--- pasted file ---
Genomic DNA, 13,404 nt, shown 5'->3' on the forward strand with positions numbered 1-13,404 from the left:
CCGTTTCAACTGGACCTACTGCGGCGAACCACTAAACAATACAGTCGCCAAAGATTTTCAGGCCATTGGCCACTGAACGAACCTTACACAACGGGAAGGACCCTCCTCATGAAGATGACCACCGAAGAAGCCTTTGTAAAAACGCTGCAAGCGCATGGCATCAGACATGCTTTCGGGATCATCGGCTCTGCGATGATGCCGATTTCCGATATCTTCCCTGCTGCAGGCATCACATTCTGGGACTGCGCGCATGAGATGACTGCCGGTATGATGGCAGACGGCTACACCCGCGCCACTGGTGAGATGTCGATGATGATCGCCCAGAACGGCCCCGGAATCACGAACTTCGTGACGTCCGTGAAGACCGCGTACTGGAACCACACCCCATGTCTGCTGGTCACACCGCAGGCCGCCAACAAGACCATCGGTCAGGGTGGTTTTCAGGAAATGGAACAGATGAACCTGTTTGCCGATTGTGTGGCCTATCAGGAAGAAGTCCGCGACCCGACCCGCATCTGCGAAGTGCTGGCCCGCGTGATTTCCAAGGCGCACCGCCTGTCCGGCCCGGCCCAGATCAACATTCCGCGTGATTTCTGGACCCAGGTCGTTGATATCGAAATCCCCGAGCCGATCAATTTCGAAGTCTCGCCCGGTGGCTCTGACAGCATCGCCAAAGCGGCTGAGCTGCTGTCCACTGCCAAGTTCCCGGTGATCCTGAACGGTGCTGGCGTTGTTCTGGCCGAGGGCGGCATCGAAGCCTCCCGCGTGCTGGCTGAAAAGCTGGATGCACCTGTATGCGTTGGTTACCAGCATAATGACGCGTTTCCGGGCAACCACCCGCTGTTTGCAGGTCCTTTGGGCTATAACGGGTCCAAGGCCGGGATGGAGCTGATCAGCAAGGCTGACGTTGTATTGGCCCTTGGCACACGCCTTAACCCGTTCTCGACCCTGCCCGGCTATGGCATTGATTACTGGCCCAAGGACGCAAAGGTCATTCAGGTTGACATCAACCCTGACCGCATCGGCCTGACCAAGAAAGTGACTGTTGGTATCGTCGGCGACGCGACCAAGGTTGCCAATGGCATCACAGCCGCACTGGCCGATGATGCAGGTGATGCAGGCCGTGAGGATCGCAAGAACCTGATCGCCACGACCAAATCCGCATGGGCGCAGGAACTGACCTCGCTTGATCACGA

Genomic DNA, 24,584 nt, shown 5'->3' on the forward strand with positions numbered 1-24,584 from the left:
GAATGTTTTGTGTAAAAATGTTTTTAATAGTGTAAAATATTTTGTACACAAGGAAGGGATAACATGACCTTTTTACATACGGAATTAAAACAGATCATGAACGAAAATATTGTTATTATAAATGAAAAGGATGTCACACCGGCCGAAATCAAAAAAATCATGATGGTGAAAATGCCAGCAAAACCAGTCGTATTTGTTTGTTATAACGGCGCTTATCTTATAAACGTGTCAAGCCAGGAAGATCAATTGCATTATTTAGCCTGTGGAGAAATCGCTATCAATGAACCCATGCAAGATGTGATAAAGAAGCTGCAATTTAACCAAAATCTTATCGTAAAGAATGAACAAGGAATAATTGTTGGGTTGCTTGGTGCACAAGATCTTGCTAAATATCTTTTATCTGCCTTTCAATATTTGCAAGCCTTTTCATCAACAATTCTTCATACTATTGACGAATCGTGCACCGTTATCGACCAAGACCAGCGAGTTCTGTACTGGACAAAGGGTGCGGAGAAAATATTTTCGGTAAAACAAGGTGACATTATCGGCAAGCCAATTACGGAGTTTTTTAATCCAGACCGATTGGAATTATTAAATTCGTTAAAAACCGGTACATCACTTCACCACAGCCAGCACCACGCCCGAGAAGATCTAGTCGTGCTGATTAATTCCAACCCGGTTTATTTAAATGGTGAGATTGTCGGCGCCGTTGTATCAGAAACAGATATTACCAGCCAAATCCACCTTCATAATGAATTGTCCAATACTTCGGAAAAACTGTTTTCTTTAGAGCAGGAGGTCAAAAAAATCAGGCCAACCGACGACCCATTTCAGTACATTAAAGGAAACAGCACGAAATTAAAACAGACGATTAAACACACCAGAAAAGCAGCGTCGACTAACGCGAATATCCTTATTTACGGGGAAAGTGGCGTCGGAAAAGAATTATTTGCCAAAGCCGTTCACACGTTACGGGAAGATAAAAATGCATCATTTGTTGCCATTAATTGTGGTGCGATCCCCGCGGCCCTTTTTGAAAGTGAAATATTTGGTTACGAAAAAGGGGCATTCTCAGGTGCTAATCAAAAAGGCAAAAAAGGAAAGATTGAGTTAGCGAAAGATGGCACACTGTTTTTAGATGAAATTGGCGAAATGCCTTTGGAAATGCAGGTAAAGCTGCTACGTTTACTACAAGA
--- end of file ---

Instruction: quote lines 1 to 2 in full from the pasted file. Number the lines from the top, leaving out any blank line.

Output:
Genomic DNA, 13,404 nt, shown 5'->3' on the forward strand with positions numbered 1-13,404 from the left:
CCGTTTCAACTGGACCTACTGCGGCGAACCACTAAACAATACAGTCGCCAAAGATTTTCAGGCCATTGGCCACTGAACGAACCTTACACAACGGGAAGGACCCTCCTCATGAAGATGACCACCGAAGAAGCCTTTGTAAAAACGCTGCAAGCGCATGGCATCAGACATGCTTTCGGGATCATCGGCTCTGCGATGATGCCGATTTCCGATATCTTCCCTGCTGCAGGCATCACATTCTGGGACTGCGCGCATGAGATGACTGCCGGTATGATGGCAGACGGCTACACCCGCGCCACTGGTGAGATGTCGATGATGATCGCCCAGAACGGCCCCGGAATCACGAACTTCGTGACGTCCGTGAAGACCGCGTACTGGAACCACACCCCATGTCTGCTGGTCACACCGCAGGCCGCCAACAAGACCATCGGTCAGGGTGGTTTTCAGGAAATGGAACAGATGAACCTGTTTGCCGATTGTGTGGCCTATCAGGAAGAAGTCCGCGACCCGACCCGCATCTGCGAAGTGCTGGCCCGCGTGATTTCCAAGGCGCACCGCCTGTCCGGCCCGGCCCAGATCAACATTCCGCGTGATTTCTGGACCCAGGTCGTTGATATCGAAATCCCCGAGCCGATCAATTTCGAAGTCTCGCCCGGTGGCTCTGACAGCATCGCCAAAGCGGCTGAGCTGCTGTCCACTGCCAAGTTCCCGGTGATCCTGAACGGTGCTGGCGTTGTTCTGGCCGAGGGCGGCATCGAAGCCTCCCGCGTGCTGGCTGAAAAGCTGGATGCACCTGTATGCGTTGGTTACCAGCATAATGACGCGTTTCCGGGCAACCACCCGCTGTTTGCAGGTCCTTTGGGCTATAACGGGTCCAAGGCCGGGATGGAGCTGATCAGCAAGGCTGACGTTGTATTGGCCCTTGGCACACGCCTTAACCCGTTCTCGACCCTGCCCGGCTATGGCATTGATTACTGGCCCAAGGACGCAAAGGTCATTCAGGTTGACATCAACCCTGACCGCATCGGCCTGACCAAGAAAGTGACTGTTGGTATCGTCGGCGACGCGACCAAGGTTGCCAATGGCATCACAGCCGCACTGGCCGATGATGCAGGTGATGCAGGCCGTGAGGATCGCAAGAACCTGATCGCCACGACCAAATCCGCATGGGCGCAGGAACTGACCTCGCTTGATCACGA